Source and channel aware resource allocation for wireless networks
MetadataShow full item record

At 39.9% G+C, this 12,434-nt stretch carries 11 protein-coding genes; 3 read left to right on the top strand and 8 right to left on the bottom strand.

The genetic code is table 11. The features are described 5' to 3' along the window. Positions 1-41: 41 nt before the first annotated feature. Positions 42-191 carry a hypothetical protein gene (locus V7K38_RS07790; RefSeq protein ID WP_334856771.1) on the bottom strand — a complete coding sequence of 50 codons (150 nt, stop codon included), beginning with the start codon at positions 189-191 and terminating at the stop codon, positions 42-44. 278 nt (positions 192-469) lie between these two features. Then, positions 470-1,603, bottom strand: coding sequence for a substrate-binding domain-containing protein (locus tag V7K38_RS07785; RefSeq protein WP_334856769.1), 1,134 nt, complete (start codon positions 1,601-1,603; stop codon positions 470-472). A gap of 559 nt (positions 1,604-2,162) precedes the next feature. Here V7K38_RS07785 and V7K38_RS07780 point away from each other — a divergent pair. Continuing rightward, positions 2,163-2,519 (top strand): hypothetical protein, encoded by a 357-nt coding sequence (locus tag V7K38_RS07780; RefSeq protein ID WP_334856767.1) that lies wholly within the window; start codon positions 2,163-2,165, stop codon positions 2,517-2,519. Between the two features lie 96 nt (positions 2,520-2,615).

Wireless networks promise ubiquitous communication, and thus facilitate an array of applications that positively impact human life. At a fundamental level, these networks deal with compression and transmission of sources over channels. Thus, accomplishing this task efficiently is the primary challenge shared by these applications. In practice, sources include data and video while channels include interference and relay networks. Hence, effective source and channel aware resource allocation for these scenarios would result in a comprehensive solution applicable to real-world networks. This dissertation studies the problem of source and channel aware resource allocation in certain scenarios. A framework for network resource allocation that stems from rate-distortion theory is presented. Then, an optimal decomposition into an application-layer compression control, a transport-layer congestion control and a network-layer scheduling is obtained. After deducing insights into compression and congestion control, the scheduling problem is explored in two cross-layer scenarios. First, appropriate queue architecture for cooperative relay networks is presented, and throughput-optimality of network algorithms that do not assume channel-fading and input-queue distributions are established. Second, decentralized algorithms that perform rate allocation, which achieve the same overall throughput region as optimal centralized algorithms, are derived. In network optimization, an underlying throughput region is assumed. Hence, improving this throughput region is the next logical step. This dissertation addresses this problem in the context of three significant classes of interference networks. First, degraded networks that capture highly correlated channels are explored, and the exact sum capacity of these networks is established. Next, multiple antenna networks in the presence of channel uncertainty are considered. For these networks, robust optimization problems that result from linear precoding are investigated, and efficient iterative algorithms are derived. Last, multi-cell time-division-duplex systems are studied in the context of corrupted channel estimates, and an efficient linear precoding to manage interference is developed.